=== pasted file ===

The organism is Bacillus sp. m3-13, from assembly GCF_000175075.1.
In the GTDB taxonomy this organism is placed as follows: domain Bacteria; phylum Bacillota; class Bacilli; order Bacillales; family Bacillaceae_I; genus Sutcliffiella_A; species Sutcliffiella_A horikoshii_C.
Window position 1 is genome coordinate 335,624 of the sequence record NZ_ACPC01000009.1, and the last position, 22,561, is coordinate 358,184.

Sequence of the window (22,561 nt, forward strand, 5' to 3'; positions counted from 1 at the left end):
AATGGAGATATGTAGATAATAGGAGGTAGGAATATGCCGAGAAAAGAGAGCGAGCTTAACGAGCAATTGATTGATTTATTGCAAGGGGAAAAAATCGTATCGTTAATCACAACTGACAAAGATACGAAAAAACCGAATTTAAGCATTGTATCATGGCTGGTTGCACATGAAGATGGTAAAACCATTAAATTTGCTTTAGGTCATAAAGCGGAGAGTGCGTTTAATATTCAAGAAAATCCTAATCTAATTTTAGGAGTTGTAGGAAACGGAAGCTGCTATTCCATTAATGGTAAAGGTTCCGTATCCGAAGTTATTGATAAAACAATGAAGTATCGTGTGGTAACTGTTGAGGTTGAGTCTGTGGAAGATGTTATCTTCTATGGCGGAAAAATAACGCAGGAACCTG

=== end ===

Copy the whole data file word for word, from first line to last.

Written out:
The organism is Bacillus sp. m3-13, from assembly GCF_000175075.1.
In the GTDB taxonomy this organism is placed as follows: domain Bacteria; phylum Bacillota; class Bacilli; order Bacillales; family Bacillaceae_I; genus Sutcliffiella_A; species Sutcliffiella_A horikoshii_C.
Window position 1 is genome coordinate 335,624 of the sequence record NZ_ACPC01000009.1, and the last position, 22,561, is coordinate 358,184.

Sequence of the window (22,561 nt, forward strand, 5' to 3'; positions counted from 1 at the left end):
AATGGAGATATGTAGATAATAGGAGGTAGGAATATGCCGAGAAAAGAGAGCGAGCTTAACGAGCAATTGATTGATTTATTGCAAGGGGAAAAAATCGTATCGTTAATCACAACTGACAAAGATACGAAAAAACCGAATTTAAGCATTGTATCATGGCTGGTTGCACATGAAGATGGTAAAACCATTAAATTTGCTTTAGGTCATAAAGCGGAGAGTGCGTTTAATATTCAAGAAAATCCTAATCTAATTTTAGGAGTTGTAGGAAACGGAAGCTGCTATTCCATTAATGGTAAAGGTTCCGTATCCGAAGTTATTGATAAAACAATGAAGTATCGTGTGGTAACTGTTGAGGTTGAGTCTGTGGAAGATGTTATCTTCTATGGCGGAAAAATAACGCAGGAACCTG